The number of asylum seekers, unemployment rates,23 and the salience of the ER’s issues, however, all seem to have substantial and statistically significant effects on support for the ER. But in the presence of interaction terms, the size and statistical significance of these main effects must be calculated conditionally. The estimated effect for the number of asylum seekers, for instance, refers to a situation where both the centered unemployment rate and the centered level of unemployment benefits are held constant at a level of 0, i.e. at the mean of the original variables. Similarly, the positive effect of the unemployment rate is conditional on average levels of immigration and unemployment benefits.

[Figure 1 about here.]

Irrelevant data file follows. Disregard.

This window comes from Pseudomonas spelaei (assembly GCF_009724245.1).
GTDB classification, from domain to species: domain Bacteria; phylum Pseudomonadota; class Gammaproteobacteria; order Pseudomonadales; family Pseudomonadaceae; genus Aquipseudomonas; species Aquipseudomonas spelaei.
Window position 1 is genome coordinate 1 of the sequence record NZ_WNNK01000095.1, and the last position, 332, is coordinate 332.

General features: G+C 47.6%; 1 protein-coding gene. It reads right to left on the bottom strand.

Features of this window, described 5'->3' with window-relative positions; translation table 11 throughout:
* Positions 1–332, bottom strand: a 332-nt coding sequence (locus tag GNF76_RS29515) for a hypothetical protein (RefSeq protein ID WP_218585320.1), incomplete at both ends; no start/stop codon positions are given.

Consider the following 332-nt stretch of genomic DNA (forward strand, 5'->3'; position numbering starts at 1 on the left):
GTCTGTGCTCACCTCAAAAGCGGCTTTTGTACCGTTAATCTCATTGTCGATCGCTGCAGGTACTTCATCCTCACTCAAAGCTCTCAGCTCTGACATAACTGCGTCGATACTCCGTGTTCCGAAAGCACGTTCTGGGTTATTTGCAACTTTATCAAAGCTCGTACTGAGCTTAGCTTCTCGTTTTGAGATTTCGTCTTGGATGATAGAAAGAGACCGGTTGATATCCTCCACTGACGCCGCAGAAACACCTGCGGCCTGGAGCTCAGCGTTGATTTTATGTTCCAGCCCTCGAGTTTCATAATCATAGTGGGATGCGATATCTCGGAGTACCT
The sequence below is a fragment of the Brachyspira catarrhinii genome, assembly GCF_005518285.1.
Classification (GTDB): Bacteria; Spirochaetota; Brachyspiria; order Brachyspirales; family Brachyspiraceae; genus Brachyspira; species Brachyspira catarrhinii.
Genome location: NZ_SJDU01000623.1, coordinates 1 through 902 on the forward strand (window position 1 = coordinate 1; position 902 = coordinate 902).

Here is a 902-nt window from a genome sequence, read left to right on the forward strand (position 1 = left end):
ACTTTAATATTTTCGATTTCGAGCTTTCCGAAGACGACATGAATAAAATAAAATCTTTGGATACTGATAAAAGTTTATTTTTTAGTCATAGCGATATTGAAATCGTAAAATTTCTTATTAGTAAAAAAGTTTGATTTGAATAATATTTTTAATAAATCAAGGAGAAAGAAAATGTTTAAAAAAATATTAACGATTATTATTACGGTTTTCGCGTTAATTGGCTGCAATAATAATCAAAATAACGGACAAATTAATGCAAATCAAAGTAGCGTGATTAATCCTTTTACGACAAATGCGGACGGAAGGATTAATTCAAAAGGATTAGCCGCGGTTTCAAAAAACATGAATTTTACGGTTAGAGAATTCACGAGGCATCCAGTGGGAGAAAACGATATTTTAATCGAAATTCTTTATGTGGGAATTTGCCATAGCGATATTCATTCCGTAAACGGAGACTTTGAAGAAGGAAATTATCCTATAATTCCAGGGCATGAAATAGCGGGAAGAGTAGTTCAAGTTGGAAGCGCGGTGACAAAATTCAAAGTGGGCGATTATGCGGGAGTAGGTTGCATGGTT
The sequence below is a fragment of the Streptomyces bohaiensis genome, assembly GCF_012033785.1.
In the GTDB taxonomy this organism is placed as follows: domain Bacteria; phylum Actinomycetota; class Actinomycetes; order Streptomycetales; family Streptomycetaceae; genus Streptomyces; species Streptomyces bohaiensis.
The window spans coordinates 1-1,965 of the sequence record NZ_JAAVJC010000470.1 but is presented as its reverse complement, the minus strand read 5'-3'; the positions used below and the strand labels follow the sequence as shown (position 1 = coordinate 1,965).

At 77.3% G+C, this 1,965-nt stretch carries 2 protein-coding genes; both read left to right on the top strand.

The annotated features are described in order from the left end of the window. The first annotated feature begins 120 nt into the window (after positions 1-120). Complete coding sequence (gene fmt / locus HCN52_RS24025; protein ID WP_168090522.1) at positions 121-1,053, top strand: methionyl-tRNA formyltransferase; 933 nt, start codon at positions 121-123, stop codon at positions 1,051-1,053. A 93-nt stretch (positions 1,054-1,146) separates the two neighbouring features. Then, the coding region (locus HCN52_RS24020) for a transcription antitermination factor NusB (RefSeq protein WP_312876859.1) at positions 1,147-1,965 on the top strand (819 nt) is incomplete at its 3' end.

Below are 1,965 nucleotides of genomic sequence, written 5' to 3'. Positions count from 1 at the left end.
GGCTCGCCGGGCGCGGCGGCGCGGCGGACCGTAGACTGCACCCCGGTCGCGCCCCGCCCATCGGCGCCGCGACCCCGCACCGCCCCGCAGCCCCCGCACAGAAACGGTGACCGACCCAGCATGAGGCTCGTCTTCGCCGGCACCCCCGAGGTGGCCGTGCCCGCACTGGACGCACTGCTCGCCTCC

Contrary to predictions derived from ethnic competition theory, and contrary to Golder’s (2003b) findings that are based on a different specification and on macro data alone, the interaction between levels of unemployment and immigration is negative: at higher-than-average levels of asylum applications and unemployment, the effects of both variables do not reinforce each other. Rather, a ceiling effect is observed that limits the impact of both contextual variables on the ER’s support. More specifically, if immigration is very high, unemployment does not matter any more. This is illustrated in Figure 1: at levels of immigration that are slightly higher than average (> 0.7), the effect of unemployment is not longer significantly different from zero (upper panel). Since the distribution of asylum application rates is right-skewed, this applies to roughly 20 per cent of all contexts. Note, however, that the effect of unemployment is rather weak even where immigration is at its empirical minimum of -0.98. Immigration, on the other hand, has a significantly positive effect even when unemployment is up to five points above its average (lower panel). This threshold is only exceeded in ten per cent of all contexts.